May 1, 2013

Crossing The Red Line

So today you are the President of These Here United States. Your job, and you have no choice but to accept it, is to decide -- because after all, you are the Decider -- what to do about Syria. The whole world is clamoring for you to take action. So what's it going to be?

A bit of background. There has been a civil war raging in Syria since March 2011. On one side are forces loyal to Syria's president Bashad al-Assar. On the other is a motley crew of rebel groups, some we kind of like, some we definitely don't. The UN estimates that somewhere around 70,000 people have died, but the exact number is anybody's guess. Over a million refugees have fled the fighting into nearby Turkey, Lebanon, and Jordan.

As long as people were dying due to conventional weapons, you were content to monitor events, notwithstanding any covert activities that likely have been going on for some time. Then it was alleged that Syria had used sarin nerve gas. Back in August 0f 2102, you warned Syria that using chemical or biological weapons, otherwise known as weapons of mass destruction, would be crossing  "a red line ... that would change my calculus; that would change my equation." Then come reports that just that has happened. Or did it?

The reports originated out of France, Britain and Israel, but the proof to back up the claims has not been forthcoming although, unlike Iraq, the existence of weapons of mass destruction in Syria is not in dispute -- about a 1,000 tons of chemical weapons, stored in dozens of towns and cities throughout Syria.

You'd have to think that at least some sources claiming the use of sarin gas might be the very rebel groups who have a vested interest in drawing the United States directly into an armed intervention against the Syrian government. No independent body has verified the claims, nor is that likely to happen any time soon, and evidence of sarin use dissipates over time.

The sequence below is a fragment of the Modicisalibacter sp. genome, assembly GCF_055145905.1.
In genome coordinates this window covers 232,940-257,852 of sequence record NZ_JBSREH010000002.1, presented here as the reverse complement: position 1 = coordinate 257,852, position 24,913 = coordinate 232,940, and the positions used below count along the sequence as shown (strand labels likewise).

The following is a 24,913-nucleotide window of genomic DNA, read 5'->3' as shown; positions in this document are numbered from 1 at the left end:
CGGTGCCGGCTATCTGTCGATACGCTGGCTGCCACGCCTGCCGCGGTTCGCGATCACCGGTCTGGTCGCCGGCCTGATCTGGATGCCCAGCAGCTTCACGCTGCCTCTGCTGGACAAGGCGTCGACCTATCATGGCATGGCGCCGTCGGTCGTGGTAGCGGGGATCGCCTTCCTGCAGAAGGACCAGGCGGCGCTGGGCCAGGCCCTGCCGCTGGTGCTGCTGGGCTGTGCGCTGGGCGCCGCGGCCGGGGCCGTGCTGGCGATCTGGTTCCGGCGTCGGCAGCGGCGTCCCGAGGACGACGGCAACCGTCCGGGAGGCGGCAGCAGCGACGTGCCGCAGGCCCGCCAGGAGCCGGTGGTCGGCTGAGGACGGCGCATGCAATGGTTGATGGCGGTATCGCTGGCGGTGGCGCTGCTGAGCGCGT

But let's suppose that it did happen. Or more likely, let's suppose it happens again. What do you do? A handful of conservative Republicans want a military response, but the public is overwhelmingly cool to any sort of military intervention. That sentiment is echoed at the Pentagon, where enthusiasm for yet another military operation is decidedly subdued. Caution is the watchword out of the Pentagon.

So what's left? Doing nothing is not an option. Those who want us to intervene will continue to throw your own words back at you. Even without weapons of mass destruction, the death toll is shockingly high. How many more deaths will it take till you decide that too many people have died?

What do you do? Arm the rebels? If so, which ones? Don't want those bad boy Muslim extremists getting their hands on them ... extremists, I might add, who are quite happy to make hay while you dither, Mr. President. Maybe you set up no-fly zones as was done in Serbia? But Syria is no Serbia. It has excellent air defenses which would have to be taken down first. Do you create safe havens for refugees? How many boots on the ground would that take. Do you try to forge some sort of international consensus? Did I mention that Russia and China will oppose any formal action by the UN Security Council?

The buck stops with you. What will you do? Not as easy as it looks is it, to be the most powerful person in the world?

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